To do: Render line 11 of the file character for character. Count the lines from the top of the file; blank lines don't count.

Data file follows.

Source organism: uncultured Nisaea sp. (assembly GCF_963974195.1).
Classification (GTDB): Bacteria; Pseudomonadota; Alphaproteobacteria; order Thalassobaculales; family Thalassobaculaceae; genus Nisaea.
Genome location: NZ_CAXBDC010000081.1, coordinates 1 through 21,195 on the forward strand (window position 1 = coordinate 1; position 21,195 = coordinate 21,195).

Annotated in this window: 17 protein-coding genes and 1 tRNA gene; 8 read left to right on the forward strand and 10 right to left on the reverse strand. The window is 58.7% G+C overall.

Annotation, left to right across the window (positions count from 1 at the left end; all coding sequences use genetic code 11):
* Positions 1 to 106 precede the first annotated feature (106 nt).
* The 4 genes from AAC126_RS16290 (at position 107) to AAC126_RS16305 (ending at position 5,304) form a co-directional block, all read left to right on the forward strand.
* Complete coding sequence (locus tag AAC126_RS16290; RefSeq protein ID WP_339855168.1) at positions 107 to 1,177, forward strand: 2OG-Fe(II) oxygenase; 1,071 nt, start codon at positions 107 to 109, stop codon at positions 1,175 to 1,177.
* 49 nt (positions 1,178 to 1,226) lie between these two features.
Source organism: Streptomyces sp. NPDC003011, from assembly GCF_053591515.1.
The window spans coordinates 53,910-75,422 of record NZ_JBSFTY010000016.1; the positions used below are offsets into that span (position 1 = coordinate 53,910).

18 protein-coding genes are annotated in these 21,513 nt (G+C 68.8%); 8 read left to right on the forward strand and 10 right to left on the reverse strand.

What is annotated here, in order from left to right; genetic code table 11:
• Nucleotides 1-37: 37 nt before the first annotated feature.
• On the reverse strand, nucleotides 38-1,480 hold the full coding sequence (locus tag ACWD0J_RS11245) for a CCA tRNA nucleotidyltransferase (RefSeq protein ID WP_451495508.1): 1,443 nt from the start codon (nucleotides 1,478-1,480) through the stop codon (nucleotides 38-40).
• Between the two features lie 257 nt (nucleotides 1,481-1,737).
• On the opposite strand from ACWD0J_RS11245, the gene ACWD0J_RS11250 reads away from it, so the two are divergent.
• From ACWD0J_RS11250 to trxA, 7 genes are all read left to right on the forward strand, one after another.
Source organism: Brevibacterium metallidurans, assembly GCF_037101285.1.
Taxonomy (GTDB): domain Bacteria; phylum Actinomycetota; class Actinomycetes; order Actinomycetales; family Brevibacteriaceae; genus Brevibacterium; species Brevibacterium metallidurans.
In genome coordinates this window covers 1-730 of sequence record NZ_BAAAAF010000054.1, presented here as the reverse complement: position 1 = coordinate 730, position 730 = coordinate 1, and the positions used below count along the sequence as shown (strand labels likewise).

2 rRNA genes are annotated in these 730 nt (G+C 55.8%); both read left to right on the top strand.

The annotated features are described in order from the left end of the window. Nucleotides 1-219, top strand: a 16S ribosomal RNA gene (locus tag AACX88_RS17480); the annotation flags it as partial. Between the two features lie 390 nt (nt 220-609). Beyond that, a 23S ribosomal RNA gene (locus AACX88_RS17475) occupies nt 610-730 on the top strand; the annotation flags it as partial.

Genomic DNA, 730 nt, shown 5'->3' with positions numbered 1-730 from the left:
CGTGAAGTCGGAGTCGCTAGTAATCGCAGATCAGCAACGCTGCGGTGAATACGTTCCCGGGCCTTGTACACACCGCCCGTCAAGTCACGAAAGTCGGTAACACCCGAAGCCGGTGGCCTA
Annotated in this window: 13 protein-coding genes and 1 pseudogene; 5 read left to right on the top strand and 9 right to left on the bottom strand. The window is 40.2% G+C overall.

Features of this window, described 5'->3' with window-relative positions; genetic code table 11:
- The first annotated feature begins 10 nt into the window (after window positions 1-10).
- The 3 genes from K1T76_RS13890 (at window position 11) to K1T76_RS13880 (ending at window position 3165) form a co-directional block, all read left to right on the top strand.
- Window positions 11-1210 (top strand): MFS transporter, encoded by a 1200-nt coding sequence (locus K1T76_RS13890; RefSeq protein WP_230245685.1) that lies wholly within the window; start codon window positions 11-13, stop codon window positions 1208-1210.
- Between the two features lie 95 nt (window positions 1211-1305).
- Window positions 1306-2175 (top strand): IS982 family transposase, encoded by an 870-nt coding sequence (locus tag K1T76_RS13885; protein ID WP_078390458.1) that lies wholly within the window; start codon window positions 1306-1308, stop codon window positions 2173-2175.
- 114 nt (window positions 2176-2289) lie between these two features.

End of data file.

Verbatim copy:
The window spans coordinates 53,910-75,422 of record NZ_JBSFTY010000016.1; the positions used below are offsets into that span (position 1 = coordinate 53,910).